Concluding their tour of southern Florida, the Mariinsky Orchestra came to Miami’s Arsht Center Friday night with a program of Russian showpieces. The St. Petersburg-based ensemble is not only one of Russia’s best but a truly world class orchestra that can hold its own with top American and European bands. Longtime music director Valery Gergiev is hard to surpass in Russian repertoire, and the concert also featured an extraordinary performance of a too-rarely-played piano concerto.
A highly flexible group that regularly plays opera, ballet and chamber music performances as well as symphonic concerts, the Mariinsky does not have a weak link from first chairs to section players. Their corporate sound consistently displays depth and cohesion of tone and instrumental blend. Rodion Shchedrin’s Concerto for Orchestra No. 1 (“Naughty Limericks”) was a high-spirited opener, showcasing the orchestra’s brilliance and virtuosity.
The work’s title is misleading. Not an elaborate orchestral showpiece in the mode of the concertos by Bartok and Lutoslawski, Shchedrin’s score is really a brief divertimento that displays great humor and flair for extremes of volume and timbral range. The score’s wit saves it from the vulgarity that characterizes the work of many second-tier Russian composers, and it proved a romp for the orchestra’s instrumental choirs” with its satirical trumpet and trombone solos.
Tchaikovsky’s Piano Concerto No. 2 is a more intricate and technically demanding work than the oft-played first concerto, yet it is vintage and mature Tchaikovsky, filled with melodic riches and pyrotechnical challenges. For many years, the concerto was played and recorded in a shortened, modified version by pianist-composer Alexander Siloti. Happily Gergiev and soloist Denis Matsuev offered Tchaikovsky’s complete original score.
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Matsuev’s big-boned, take-no-prisoners playing swept through the rapid-fire passages and hand crossings of the opening Allegro brilliante with devilish verve. The movement has two cadenzas, the second Lisztian in its demonic speed and fury. Playing with spot-on precision and blazing technique, Matsuev’s hands were a blur across the keyboard. Gergiev was sensitive to the imperial grandeur of Tchaikovsky’s balletic melodies, finely detailing the elegant wind and string writing.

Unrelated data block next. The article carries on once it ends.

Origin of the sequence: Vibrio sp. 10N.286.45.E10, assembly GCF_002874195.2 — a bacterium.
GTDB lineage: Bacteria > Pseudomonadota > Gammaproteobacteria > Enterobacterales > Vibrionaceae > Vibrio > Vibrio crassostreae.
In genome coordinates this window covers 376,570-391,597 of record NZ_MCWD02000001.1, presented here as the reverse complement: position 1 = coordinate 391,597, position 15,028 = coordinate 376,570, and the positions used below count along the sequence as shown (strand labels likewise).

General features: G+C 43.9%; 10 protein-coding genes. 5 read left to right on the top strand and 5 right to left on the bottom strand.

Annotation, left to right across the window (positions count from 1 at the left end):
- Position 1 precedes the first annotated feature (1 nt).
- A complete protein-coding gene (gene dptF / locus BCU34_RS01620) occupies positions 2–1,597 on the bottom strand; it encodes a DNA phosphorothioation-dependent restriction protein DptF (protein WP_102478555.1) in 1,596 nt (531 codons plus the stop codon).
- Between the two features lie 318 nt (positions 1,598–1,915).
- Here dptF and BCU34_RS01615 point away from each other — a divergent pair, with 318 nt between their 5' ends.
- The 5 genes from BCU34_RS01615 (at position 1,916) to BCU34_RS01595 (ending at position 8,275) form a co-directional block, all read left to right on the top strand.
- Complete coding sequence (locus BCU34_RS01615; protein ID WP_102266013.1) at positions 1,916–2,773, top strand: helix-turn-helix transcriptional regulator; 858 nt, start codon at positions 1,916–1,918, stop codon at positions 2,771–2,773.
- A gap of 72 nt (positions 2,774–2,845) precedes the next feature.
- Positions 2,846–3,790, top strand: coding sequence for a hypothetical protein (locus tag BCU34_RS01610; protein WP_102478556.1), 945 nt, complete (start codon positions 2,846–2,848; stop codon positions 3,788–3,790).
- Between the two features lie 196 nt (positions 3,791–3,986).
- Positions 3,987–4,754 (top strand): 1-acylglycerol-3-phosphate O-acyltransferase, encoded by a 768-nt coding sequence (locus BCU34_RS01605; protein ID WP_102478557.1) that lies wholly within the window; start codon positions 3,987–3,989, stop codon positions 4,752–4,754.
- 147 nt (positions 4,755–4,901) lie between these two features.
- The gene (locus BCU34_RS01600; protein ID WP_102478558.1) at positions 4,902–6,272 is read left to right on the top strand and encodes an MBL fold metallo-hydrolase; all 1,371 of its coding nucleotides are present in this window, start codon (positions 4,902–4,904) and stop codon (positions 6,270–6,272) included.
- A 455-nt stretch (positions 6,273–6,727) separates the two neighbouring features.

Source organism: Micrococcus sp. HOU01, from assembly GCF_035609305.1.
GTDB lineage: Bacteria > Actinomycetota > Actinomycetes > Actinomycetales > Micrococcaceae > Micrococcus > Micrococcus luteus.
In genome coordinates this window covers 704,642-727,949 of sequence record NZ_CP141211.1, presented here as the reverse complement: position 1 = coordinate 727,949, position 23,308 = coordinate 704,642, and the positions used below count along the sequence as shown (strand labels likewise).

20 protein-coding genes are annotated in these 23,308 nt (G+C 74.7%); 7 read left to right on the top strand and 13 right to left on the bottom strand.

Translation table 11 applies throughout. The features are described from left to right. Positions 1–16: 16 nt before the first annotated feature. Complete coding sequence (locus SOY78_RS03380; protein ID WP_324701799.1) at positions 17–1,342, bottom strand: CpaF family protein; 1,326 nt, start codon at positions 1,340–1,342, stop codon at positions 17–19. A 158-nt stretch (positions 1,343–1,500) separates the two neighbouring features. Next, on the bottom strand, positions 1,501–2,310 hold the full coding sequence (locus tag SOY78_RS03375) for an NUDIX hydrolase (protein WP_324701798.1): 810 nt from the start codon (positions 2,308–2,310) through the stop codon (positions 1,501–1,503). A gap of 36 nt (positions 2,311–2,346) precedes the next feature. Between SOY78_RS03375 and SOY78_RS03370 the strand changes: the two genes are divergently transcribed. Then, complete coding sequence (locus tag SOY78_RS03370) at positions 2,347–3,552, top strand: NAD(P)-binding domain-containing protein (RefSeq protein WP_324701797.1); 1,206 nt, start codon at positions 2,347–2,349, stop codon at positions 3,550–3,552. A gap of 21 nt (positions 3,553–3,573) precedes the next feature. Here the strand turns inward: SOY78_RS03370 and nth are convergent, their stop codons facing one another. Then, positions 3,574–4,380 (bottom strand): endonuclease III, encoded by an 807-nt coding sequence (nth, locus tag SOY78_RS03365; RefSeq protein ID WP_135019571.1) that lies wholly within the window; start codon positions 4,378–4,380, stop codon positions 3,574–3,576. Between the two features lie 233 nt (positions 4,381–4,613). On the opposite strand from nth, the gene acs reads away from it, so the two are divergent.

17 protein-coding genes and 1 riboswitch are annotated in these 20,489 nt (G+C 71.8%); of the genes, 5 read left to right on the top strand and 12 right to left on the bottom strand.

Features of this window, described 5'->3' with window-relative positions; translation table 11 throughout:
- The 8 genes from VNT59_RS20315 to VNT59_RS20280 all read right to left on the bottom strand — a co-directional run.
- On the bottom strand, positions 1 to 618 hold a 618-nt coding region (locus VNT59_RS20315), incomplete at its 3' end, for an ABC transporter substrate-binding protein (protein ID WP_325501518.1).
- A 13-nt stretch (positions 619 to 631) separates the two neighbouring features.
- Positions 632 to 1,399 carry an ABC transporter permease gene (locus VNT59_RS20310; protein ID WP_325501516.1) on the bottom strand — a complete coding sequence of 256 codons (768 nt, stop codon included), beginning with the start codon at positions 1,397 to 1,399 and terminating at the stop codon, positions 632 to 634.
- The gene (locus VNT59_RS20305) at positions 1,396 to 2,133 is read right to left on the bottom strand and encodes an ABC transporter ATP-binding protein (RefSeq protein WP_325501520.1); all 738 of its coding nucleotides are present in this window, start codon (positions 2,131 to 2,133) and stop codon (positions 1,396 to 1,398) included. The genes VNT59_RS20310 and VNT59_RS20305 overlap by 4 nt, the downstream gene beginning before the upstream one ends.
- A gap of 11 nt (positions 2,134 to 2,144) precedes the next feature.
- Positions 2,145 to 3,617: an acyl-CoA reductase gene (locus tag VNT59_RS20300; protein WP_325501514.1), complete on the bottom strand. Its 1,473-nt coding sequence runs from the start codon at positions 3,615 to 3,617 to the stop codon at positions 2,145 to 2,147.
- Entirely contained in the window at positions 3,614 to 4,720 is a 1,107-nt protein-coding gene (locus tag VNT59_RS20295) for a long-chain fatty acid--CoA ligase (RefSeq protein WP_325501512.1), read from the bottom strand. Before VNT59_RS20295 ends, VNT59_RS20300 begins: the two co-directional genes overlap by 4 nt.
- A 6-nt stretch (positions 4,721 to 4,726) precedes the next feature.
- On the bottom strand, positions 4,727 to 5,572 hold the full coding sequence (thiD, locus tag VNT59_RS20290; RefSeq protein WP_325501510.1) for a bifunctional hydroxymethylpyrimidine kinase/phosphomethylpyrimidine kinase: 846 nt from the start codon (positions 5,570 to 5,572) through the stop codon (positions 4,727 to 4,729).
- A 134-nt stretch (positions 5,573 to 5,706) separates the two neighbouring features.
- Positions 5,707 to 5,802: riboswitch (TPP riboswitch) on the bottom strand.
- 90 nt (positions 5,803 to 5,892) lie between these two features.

The Andante non troppo second movement is almost a chamber trio for violin, cello and piano, it’s principal theme one of Tchaikovsky’s most hauntingly beautiful creations. Matsuev’s lovely tone and wide dynamic range was matched by the old school, sweet, aristocratic violin of concertmaster Stanislav Izmaylov. The light, restrained playing of cellist Oleg Sendetsky melded with violin and piano like the finely etched teamwork of a top chamber ensemble. It would be hard to imagine any pianist playing the Allegro con fuoco faster than Matsuev’s breakneck pace but he also captured the music’s lightness and syncopation.
Repeated curtain calls and bravos brought Matsuev back for a characteristic jazz encore of Oscar Peterson riffs on Duke Ellington standards with the pianist’s added embellishments.
From the clarion opening trumpet “Promenade” to the sonorous mass brass, clanging bells and gong of the “Great Gate at Kiev,” Mussorgsky’s Pictures at an Exhibition exhibited the orchestra at full power. The harp line was unusually clear and the tuba solo seemed to engulf the entire hall in sheer velocity. Gergiev’s pacing was both sensitive and freshly conceived. The slow tempo for “The Old Castle” offered a distinctive saxophone solo, intense and brooding, and the percussions’ initial hard thwack in “Baba-Yagá” must have been heard on Biscayne Boulevard. Ravel’s sumptuous orchestration has rarely been played with such instrumental dynamism and luster. The silky string tone and lyrical flow of the Prelude to Wagner’s Lohengrin was the evening’s memorable bonus.
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The Arsht Center’s Classical Series continues at 8 p.m. Saturday with the Danish National Symphony Orchestra conducted by Cristian Macelaru playing Nielsen’s Symphony No. 4 (The Inextinguishable) and Sibelius’ Kuolema, Valse Triste and Violin Concerto with soloist Ray Chen. arshtcenter.org 305-949-6722